Registration Dossier

Data platform availability banner - registered substances factsheets

Please be aware that this old REACH registration data factsheet is no longer maintained; it remains frozen as of 19th May 2023.

The new ECHA CHEM database has been released by ECHA, and it now contains all REACH registration data. There are more details on the transition of ECHA's published data to ECHA CHEM here.

Diss Factsheets

Environmental fate & pathways

Endpoint summary

Administrative data

Description of key information

Additional information

1) Due to the inorganic nature of the substance standard testing systems are not applicable.

2) In unsterilized soil, ammonium sulfate is mineralized fairly rapidly, and subsequently nitrified. Nitrification and de-nitrification processes also occur naturally in streams and rivers, as well as in many secondarysewage treatment processes (WHO, 1986,OECD 2007).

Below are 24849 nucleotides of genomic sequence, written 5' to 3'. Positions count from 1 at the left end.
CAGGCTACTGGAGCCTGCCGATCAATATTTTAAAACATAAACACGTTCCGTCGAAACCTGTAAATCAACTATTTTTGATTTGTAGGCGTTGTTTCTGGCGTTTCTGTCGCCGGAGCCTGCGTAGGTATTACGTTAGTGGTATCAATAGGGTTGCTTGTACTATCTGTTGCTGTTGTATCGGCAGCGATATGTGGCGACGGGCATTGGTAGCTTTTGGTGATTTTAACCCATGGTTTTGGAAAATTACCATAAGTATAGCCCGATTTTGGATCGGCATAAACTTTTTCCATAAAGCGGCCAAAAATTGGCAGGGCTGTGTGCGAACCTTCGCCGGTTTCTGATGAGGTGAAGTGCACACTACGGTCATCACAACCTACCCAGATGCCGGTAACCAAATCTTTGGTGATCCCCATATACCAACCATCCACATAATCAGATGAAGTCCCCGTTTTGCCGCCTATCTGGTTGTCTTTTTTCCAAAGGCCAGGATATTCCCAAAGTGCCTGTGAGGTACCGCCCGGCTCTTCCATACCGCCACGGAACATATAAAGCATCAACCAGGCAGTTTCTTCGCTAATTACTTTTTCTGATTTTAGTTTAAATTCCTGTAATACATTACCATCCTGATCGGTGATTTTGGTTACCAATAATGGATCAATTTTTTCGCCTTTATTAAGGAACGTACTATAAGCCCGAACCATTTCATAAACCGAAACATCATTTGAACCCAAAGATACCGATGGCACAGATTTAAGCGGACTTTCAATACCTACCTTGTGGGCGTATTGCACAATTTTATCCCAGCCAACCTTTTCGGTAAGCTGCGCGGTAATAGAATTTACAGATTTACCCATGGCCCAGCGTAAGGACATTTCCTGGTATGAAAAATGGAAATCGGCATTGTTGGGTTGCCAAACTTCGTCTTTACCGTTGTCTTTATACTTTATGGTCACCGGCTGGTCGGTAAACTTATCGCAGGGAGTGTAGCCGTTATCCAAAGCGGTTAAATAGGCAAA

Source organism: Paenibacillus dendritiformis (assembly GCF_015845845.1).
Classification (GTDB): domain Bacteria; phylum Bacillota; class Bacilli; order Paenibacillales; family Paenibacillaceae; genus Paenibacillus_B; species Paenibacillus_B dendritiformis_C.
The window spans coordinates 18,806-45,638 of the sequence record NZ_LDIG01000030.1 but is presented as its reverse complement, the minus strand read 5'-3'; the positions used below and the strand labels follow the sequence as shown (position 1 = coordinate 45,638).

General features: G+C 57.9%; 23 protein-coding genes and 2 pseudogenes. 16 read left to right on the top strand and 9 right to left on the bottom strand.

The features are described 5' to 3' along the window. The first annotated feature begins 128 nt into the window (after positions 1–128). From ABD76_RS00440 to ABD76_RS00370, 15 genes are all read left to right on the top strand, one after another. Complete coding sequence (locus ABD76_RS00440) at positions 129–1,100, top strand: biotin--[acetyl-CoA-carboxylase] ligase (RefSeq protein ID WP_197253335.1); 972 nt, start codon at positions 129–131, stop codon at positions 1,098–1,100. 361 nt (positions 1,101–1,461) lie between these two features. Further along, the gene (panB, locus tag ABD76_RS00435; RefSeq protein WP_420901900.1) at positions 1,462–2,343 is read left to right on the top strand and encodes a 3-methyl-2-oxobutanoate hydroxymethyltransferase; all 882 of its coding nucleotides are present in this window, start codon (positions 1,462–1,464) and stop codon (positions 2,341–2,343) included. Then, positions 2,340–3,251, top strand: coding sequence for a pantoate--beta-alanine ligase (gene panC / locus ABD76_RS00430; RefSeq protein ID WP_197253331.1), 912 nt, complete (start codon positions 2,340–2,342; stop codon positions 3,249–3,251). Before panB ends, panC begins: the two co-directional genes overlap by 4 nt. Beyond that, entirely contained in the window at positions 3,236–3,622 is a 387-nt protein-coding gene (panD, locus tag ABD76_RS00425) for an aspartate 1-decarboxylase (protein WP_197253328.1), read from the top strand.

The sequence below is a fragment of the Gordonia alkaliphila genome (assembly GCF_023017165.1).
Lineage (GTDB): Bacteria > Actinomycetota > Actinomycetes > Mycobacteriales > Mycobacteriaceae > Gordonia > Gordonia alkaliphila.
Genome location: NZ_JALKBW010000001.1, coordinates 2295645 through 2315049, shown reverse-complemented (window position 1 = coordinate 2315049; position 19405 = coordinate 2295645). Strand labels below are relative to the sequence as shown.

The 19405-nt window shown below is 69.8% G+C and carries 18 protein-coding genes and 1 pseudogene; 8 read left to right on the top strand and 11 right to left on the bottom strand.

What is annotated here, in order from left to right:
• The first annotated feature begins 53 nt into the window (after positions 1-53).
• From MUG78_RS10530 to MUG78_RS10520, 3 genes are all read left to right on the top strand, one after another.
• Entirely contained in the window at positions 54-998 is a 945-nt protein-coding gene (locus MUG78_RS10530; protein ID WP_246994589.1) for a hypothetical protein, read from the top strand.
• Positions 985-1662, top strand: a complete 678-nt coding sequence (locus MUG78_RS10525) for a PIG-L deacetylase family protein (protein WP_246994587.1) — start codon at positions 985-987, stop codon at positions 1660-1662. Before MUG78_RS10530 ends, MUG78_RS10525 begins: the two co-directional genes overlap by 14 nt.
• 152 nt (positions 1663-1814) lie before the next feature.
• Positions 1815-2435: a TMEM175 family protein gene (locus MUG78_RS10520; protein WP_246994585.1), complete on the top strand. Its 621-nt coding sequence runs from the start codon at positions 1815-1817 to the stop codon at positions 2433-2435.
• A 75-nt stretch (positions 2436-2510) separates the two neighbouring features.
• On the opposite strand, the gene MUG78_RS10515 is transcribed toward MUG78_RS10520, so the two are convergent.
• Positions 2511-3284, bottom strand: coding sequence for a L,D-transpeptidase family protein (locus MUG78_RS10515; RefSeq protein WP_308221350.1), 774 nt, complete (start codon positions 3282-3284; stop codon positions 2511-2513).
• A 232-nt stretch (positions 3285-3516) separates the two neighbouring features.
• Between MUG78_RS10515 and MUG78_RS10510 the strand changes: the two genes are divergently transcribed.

3) Ammonia from ammonium sulfate decomposition can be released from soils,especially if applied fertiliser is not covered by soil. Ammonium remaining in soil is largely adsorbed onto negatively charged clayparticles, and will undergo nitrification and denitrification as part ofthe nitrogen cycle and be taken up by plants via nitrogen fixation (WHO,1986). Sulfate can also be retained in soil, both by incorporation into organic matter (e.g. as sulfate esters of humic acids) and adsorbed to soil particles such as hydrous iron and aluminum sesquioxides (EPA, 2002).


OECD (2007). SIDS Initial Assessment Report. Ammonium Sulfate, CAS Number: 7783-20-2.

WHO (1986). Environmental Health Criteria 54. Ammonia. Published under the joint sponsorhip of the United Nations Environment Programme, the International Labour Organisation and the World Health Organization., 1986.

U.S. EPA (2002). Drinking Water Advisory: Consumer Acceptability Advice and Health Effects Analysis on Sulfate